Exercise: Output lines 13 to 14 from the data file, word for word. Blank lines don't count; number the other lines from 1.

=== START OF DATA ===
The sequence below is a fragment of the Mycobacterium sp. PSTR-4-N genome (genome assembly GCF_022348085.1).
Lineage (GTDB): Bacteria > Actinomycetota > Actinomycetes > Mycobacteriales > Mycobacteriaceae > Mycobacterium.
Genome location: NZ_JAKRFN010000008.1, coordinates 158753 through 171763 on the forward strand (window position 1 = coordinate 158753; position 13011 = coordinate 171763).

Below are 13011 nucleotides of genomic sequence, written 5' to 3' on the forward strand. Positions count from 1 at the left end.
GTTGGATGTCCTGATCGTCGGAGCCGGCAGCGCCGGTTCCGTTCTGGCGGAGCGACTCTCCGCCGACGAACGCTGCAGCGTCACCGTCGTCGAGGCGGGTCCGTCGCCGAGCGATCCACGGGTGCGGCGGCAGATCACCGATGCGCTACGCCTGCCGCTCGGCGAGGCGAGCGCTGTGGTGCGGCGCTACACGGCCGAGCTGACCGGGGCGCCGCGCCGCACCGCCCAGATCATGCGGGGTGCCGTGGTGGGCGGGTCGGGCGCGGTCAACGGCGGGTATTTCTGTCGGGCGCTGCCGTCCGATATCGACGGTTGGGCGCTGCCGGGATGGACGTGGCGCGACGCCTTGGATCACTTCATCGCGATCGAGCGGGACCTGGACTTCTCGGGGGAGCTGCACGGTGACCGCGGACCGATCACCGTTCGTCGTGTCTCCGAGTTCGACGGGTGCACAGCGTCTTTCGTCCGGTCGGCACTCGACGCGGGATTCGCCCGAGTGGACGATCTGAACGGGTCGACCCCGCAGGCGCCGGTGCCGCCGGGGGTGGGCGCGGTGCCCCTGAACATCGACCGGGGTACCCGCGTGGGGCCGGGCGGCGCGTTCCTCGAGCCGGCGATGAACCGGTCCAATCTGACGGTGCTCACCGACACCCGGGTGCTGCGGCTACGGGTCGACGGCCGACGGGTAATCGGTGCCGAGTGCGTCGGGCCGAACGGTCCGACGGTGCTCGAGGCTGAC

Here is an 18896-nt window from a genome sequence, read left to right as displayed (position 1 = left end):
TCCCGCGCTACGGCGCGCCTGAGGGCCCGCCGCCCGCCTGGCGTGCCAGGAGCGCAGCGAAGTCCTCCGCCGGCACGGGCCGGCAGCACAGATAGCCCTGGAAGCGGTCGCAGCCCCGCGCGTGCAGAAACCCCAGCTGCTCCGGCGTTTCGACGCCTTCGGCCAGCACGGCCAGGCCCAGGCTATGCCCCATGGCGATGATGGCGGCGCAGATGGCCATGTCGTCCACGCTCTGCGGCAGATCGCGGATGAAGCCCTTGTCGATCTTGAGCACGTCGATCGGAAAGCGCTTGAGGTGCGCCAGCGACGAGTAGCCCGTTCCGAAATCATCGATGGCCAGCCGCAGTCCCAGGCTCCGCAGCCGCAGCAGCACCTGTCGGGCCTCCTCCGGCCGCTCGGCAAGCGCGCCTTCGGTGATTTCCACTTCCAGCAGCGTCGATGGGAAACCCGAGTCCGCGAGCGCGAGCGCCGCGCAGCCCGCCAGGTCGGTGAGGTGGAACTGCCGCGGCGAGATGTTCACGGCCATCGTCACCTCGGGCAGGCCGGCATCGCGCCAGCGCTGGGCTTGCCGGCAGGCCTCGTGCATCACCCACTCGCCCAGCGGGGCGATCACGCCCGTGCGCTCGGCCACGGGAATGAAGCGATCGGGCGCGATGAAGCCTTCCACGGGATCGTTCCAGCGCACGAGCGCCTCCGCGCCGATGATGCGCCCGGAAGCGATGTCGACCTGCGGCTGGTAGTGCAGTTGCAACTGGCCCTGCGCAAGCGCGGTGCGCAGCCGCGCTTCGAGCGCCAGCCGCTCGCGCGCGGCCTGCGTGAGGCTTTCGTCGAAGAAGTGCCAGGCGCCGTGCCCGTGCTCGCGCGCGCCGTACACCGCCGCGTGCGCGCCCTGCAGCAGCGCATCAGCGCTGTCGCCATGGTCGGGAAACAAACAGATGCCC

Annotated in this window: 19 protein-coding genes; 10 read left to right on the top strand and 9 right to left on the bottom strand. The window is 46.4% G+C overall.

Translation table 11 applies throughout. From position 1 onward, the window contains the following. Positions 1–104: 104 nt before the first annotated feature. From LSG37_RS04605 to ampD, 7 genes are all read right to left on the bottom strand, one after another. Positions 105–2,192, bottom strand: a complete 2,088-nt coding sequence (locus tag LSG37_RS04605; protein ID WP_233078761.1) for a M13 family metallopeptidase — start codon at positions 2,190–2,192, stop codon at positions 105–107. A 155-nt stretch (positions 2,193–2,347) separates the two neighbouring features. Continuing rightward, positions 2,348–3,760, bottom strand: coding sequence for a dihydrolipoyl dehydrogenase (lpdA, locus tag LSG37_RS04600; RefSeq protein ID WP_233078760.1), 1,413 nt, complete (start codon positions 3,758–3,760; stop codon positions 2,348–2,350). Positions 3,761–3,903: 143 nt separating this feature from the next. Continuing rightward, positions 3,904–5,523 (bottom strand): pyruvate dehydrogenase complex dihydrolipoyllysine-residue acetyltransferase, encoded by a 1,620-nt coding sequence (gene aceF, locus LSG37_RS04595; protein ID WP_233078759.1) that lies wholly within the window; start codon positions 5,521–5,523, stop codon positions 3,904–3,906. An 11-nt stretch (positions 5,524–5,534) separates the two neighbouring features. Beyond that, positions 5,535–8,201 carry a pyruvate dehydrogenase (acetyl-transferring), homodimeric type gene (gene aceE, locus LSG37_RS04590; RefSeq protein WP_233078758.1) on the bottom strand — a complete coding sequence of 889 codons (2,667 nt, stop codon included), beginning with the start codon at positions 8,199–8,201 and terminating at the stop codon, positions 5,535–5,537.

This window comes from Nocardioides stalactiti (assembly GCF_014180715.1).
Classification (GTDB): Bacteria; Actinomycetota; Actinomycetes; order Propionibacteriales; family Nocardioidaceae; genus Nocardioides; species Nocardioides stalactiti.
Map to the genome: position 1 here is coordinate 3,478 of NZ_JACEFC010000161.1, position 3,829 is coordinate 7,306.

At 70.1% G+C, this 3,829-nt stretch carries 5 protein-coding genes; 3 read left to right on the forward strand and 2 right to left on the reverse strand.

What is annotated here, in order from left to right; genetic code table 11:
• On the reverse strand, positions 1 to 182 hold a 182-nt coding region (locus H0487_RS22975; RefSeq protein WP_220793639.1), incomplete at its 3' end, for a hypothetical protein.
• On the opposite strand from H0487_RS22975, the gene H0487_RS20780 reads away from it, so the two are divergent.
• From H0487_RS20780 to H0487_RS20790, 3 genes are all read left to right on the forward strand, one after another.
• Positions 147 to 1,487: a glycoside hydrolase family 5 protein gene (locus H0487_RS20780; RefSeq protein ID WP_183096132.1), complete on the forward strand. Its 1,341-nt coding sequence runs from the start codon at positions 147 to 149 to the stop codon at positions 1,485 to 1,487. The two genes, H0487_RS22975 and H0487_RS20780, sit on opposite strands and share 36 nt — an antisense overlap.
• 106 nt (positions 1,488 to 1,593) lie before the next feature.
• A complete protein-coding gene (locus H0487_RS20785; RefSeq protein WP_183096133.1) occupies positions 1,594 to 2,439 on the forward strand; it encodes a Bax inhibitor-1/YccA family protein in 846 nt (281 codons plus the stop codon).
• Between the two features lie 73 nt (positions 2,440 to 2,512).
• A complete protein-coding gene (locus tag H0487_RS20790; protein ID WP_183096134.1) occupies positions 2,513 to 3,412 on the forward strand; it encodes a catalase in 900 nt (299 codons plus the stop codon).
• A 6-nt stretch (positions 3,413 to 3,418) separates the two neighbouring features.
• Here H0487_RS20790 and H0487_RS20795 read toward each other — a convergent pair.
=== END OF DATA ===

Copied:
At 70.1% G+C, this 3,829-nt stretch carries 5 protein-coding genes; 3 read left to right on the forward strand and 2 right to left on the reverse strand.

What is annotated here, in order from left to right; genetic code table 11: